Rosemount, which was once referred to by Youngblood as “a small company with an impressive talent for making space-age sensing instruments–and an absolute genius for diluting that effort with unrelated, unprofitable ventures,” had a new image by the early 1980s. Rosemount was no longer small nor diverted by technological challenges like PRT systems and ski boots. Aerospace know-how had been balanced by industrial acumen. Rosemount’s 1983 revenues, which had been consolidated with Emerson’s, were estimated to exceed $250 million. Operating profits were about $50 million, and return on assets was between 18 and 20 percent. By 1985 government contracts had been reduced to 20 percent of sales. Although Rosemount clearly had moved the majority of its business into the industrial segment its products still had an important presence in the U.S. space effort. The first “reusable-returnable” space craft, the space shuttle, relied on Rosemount instruments. A pair of Rosemount sensors assisted pilots with determining the shuttles’s angle of re-entry into the earth’s atmosphere. Other sensors in the shuttle’s rocket motor had a matter of seconds to response to temperatures changes of 2000 degrees Fahrenheit that occurred during the crucial launch phase. For Rosemount Inc. testing devises such as wind tunnels and environmental chambers were just tools of the trade. While Rosemount strived to apply the rigorous standards of the highly technical aerospace industry to the industrial market, Heath seemed equally committed to creating a atmosphere that fostered a committed and involved work force. Heath said in a 1985 Corporate Report Minnesota article, “For us, success is a matter of identifying common goals and establishing a culture that feeds itself and builds upon its.” People as well as profit were important to him, and that philosophy elevated Rosemount to a position among the world’s largest manufacturers of precision measurement and control instruments.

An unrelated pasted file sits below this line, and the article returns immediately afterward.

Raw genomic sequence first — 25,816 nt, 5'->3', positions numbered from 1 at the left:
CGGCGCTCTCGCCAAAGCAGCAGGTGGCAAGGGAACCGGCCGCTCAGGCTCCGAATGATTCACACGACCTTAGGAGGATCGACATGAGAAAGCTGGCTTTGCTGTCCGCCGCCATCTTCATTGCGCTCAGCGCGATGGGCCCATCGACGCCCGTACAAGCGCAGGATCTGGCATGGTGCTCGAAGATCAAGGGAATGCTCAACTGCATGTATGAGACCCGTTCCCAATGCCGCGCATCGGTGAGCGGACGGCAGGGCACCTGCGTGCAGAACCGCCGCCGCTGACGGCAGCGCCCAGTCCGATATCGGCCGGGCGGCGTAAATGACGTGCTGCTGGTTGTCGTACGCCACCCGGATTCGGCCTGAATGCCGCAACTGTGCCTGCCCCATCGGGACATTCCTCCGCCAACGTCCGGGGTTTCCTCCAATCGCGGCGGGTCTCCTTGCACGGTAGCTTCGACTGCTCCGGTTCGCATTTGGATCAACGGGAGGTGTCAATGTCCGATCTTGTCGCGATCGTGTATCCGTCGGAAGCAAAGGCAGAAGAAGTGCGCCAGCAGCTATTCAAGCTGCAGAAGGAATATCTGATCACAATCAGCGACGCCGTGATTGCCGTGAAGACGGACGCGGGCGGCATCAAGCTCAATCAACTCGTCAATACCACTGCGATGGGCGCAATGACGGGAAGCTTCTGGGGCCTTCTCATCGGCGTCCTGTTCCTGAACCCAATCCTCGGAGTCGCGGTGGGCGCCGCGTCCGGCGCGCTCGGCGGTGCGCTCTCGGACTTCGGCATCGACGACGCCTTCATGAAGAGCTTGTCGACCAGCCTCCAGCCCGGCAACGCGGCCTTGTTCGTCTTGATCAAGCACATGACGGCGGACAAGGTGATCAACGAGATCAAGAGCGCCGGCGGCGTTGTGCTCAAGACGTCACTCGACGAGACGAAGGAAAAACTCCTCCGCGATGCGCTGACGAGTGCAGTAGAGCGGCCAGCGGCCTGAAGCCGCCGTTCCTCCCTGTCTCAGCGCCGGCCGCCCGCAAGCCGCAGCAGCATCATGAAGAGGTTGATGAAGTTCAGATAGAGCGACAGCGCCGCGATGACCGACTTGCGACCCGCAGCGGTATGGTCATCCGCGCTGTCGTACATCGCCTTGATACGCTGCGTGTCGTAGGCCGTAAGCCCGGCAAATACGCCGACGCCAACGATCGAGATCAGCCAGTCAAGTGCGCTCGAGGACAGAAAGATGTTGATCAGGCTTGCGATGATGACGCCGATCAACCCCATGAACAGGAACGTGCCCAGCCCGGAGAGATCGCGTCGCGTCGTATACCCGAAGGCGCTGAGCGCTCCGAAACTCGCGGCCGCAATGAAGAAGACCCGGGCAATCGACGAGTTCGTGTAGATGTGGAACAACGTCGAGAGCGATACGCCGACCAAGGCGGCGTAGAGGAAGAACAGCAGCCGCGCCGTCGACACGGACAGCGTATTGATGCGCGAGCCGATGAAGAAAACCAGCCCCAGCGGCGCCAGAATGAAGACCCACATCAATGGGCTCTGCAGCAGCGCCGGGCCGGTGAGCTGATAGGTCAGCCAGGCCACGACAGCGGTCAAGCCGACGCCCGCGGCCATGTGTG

Rosemount revenues doubled over the five year period from 1983 to 1988 and reached the $500 million mark. Likewise, the employment figure nearly doubled in that time period to about 4,500 workers. Then in 1987 four Emerson instrument divisions were consolidated as the Rosemount Measurement and Control Instrumentation Group. The new group, which was managed by Heath, had 9,000 employees world wide and an estimated $1 billion in sales. Rosemount not only grew larger but continued improving its products. The company earned a place on the Fortune magazine “100 Products That America Makes Best” list in 1988–and again in 1991–for its “pressure transmitters for industrial power plants.” Rosemount, like many other international businesses, had its share of problems in the 1980s. United States trade sanctions short circuited a sales agreement with a French company for pressure transmitters. The Reagan administration had banned sales destined for a Soviet natural gas pipeline to Europe. Rosemount was concerned not only with the broken contract but with losing in market share and good will it had built up in Europe. Rosemount was also struggling in the Far Eastern markets. Rosemount-designed pressure transmitters were already being used in nuclear power plants in China, but Chinese government regulations and shortage of capital were inhibiting sales in that huge market. And in Japan a joint venture begun in 1975 was stalled by the company’s inability to crack through the Japanese distribution system. Despite roadblocks the consolidated Rosemount group entered the 1990s accounting for about one-sixth of Emerson’s total sales volume.